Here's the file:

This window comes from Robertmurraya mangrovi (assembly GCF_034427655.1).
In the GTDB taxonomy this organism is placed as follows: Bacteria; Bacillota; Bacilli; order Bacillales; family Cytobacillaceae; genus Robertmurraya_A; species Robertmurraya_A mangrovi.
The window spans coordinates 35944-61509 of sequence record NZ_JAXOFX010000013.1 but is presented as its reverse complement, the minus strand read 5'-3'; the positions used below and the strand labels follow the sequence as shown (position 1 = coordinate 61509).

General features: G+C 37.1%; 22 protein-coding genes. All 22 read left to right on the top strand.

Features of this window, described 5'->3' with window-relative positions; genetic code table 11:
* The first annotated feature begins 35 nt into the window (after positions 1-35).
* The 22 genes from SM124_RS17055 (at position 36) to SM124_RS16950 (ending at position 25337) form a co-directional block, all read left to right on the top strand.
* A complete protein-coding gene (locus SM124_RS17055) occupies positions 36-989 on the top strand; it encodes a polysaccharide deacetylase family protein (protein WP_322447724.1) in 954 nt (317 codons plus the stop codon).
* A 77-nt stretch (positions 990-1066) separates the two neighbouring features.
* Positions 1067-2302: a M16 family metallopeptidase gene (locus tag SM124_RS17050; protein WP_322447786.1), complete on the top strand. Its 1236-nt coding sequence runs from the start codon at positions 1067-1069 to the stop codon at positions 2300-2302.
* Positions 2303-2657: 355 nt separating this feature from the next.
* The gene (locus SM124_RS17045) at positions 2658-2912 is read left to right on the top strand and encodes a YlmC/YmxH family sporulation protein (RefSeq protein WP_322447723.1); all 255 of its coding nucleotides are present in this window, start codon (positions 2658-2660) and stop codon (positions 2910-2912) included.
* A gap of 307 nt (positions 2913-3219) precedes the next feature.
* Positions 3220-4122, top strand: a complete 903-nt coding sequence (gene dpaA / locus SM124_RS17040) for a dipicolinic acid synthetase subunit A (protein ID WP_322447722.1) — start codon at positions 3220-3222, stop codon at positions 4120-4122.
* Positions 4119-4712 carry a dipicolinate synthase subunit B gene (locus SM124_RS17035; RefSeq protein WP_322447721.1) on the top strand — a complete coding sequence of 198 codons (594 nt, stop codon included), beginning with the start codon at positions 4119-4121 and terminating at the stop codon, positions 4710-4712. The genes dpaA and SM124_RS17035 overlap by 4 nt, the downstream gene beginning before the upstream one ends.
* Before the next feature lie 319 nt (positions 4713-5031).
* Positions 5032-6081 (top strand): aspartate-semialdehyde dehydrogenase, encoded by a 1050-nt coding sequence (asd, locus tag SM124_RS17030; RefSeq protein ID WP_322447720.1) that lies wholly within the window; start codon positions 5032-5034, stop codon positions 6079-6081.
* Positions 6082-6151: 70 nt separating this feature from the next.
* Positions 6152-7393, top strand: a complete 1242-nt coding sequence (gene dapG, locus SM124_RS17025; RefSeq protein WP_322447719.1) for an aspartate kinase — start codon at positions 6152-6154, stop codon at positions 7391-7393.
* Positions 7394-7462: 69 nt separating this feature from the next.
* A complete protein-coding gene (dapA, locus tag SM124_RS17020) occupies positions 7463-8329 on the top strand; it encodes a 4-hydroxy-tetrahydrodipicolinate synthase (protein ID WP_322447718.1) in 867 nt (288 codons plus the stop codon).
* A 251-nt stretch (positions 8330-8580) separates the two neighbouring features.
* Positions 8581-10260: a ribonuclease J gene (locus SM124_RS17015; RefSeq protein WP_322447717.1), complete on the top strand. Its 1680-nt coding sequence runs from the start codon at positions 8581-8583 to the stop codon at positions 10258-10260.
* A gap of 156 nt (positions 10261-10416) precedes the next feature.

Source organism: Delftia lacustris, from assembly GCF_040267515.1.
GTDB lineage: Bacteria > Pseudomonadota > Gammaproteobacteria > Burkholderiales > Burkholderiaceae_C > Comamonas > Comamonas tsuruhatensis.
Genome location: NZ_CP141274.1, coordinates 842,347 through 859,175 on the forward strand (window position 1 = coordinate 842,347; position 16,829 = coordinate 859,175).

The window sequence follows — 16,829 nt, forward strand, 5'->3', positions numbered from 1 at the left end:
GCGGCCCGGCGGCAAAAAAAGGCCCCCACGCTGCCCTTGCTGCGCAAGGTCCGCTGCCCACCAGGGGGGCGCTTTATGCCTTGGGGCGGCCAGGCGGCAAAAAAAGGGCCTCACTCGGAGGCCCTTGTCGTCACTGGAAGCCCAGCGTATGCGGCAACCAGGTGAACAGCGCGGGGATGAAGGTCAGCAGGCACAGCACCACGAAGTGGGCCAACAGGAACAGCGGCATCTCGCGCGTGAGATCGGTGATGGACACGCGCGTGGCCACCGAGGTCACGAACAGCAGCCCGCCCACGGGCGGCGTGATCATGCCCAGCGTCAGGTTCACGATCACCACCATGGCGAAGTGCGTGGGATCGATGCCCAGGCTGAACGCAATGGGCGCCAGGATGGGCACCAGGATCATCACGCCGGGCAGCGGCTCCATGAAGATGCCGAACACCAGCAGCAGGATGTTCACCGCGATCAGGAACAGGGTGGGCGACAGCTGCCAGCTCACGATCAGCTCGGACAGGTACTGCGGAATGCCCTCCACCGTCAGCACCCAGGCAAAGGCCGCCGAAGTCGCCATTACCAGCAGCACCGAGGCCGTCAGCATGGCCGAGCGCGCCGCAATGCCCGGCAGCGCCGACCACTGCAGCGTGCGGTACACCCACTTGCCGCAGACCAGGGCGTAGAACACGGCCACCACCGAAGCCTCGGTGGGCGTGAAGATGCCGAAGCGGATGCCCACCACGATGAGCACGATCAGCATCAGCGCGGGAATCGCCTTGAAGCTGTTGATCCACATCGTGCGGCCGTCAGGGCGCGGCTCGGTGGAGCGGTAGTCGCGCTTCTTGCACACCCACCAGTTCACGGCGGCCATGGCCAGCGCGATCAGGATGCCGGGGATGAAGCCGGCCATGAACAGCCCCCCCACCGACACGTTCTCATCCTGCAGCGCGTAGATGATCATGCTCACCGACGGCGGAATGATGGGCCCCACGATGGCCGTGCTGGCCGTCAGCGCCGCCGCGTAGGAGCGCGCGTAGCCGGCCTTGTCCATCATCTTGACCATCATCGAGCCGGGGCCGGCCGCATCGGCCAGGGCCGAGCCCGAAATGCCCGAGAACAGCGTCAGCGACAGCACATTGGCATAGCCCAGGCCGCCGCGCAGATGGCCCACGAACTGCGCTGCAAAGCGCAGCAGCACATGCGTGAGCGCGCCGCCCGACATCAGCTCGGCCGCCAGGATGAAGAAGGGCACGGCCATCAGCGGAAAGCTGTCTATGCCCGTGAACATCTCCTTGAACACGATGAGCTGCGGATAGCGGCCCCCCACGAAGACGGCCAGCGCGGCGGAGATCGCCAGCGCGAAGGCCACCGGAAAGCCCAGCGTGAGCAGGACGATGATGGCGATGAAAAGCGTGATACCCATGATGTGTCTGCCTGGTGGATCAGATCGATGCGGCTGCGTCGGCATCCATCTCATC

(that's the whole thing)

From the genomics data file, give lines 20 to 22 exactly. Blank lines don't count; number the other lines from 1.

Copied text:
* Positions 7394-7462: 69 nt separating this feature from the next.
* A complete protein-coding gene (dapA, locus tag SM124_RS17020) occupies positions 7463-8329 on the top strand; it encodes a 4-hydroxy-tetrahydrodipicolinate synthase (protein ID WP_322447718.1) in 867 nt (288 codons plus the stop codon).
* A 251-nt stretch (positions 8330-8580) separates the two neighbouring features.